Paclitaxel (Taxol) is one of the few active drugs for the treatment of metastatic breast cancer. One of the most important observations made in the earliest studies of the drug by Holmes et al and Reichman et al was that clinical resistance to doxorubicin does not predict resistance to paclitaxel. This observation suggests the feasibility of evaluating the combination of paclitaxel and anthracyclines, which are also active in metastatic breast cancer.
Holmes et al performed a phase I study in which paclitaxel was administered as a 24-hour intravenous infusion, followed by doxorubicin given as a 48-hour continuous infusion. The dose-limiting toxicity in this study was mucositis, which occurred with relatively low doses of both drugs. Sledge et aldescribed a phase I trial that used the same regimen but with the reverse sequence. The doxorubicin infusion was followed, after 4 hours, by a 24-hour paclitaxel infusion. The rate of severe mucositis associated with this schedule was very low. The maximum tolerated doses were 50 mg/m² of doxorubicin and 150 mg/m² of paclitaxel.
Dombernowski et al and Gianni et al[6a] reported high response rates in patients with previously untreated metastatic breast cancer who received paclitaxel (via a 3-hour infusion) combined with doxorubicin. In these studies, the main toxicities were neutropenia and febrile neutropenia. Both studies described severe cardiac toxicities in 15% to 25% of patients. It was then showed that by limiting the cumulative dose of doxorubicin to 360 mg/m² or administering the two drugs with a more prolonged interval, the cardiac toxicity of the combination was limited to an incidence of 5%.[6b,6c]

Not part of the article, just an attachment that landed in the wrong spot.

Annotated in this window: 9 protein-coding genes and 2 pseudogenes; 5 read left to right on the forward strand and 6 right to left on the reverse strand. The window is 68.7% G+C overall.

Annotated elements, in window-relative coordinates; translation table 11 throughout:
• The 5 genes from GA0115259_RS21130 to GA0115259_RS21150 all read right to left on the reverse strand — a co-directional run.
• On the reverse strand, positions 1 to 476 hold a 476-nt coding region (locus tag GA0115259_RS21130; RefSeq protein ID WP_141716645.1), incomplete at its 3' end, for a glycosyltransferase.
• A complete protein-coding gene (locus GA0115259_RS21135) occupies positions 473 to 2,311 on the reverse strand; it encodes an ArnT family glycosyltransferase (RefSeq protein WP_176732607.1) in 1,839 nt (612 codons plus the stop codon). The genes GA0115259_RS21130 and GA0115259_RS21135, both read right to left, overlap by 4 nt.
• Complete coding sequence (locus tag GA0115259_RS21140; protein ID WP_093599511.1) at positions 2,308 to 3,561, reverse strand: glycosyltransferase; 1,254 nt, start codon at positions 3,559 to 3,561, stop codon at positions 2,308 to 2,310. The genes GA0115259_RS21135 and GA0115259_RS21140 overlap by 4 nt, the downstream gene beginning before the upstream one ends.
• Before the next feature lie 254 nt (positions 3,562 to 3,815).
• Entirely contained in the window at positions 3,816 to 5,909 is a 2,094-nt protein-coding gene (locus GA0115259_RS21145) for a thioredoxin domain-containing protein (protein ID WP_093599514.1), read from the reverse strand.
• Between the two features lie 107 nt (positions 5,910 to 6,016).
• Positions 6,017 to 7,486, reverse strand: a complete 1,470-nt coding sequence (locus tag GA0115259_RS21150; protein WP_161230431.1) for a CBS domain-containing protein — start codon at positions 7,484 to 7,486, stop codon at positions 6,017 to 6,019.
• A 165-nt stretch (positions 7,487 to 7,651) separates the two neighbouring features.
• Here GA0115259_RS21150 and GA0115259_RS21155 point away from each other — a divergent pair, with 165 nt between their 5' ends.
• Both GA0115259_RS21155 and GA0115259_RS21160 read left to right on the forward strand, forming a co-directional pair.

Epirubicin, the 4
¢-epimer of doxorubicin, is as effective as its parent compound but less cardiotoxic. A literature search revealed eight trials in which doxorubicin and epirubicin were compared in patients with metastatic breast cancer. In three trials, identical doses of doxorubicin and epirubicin produced identical response rates.[8-10] In five others, the dose ratio of doxorubicin to epirubicin was 1.4.[11-15] The response rate was similar in all of these trials, independent of dose ratio. Mouridsen et al reported that the two drugs have similar pharmacodynamics, antitumor spectrum, and levels of clinical efficacy.
The aim of this phase II study was to evaluate the safety and feasibility of combining paclitaxel and epirubicin in patients with metastatic breast cancer, focusing specifically on cardiac side effects.
Patients and Methods
Eligibility CriteriaOnly patients with histologically proven metastatic breast cancer were recruited to participate in this study. To be eligible, patients were not allowed to have received prior chemotherapy for metastatic disease, but they could have received one prior regimen of adjuvant chemotherapy or hormone therapy, or one palliative hormone therapy. If the patient had received prior anthracycline therapy, the total allowable dose was 300 mg/m².
Other eligibility criteria included measurable metastasis and normal hematologic, renal, and hepatic function, as well as age between 18 and 70 years and a life expectancy of more than 12 weeks. Patients who did not meet these criteria were not eligible for the study. Patients with congenital heart failure also could not participate.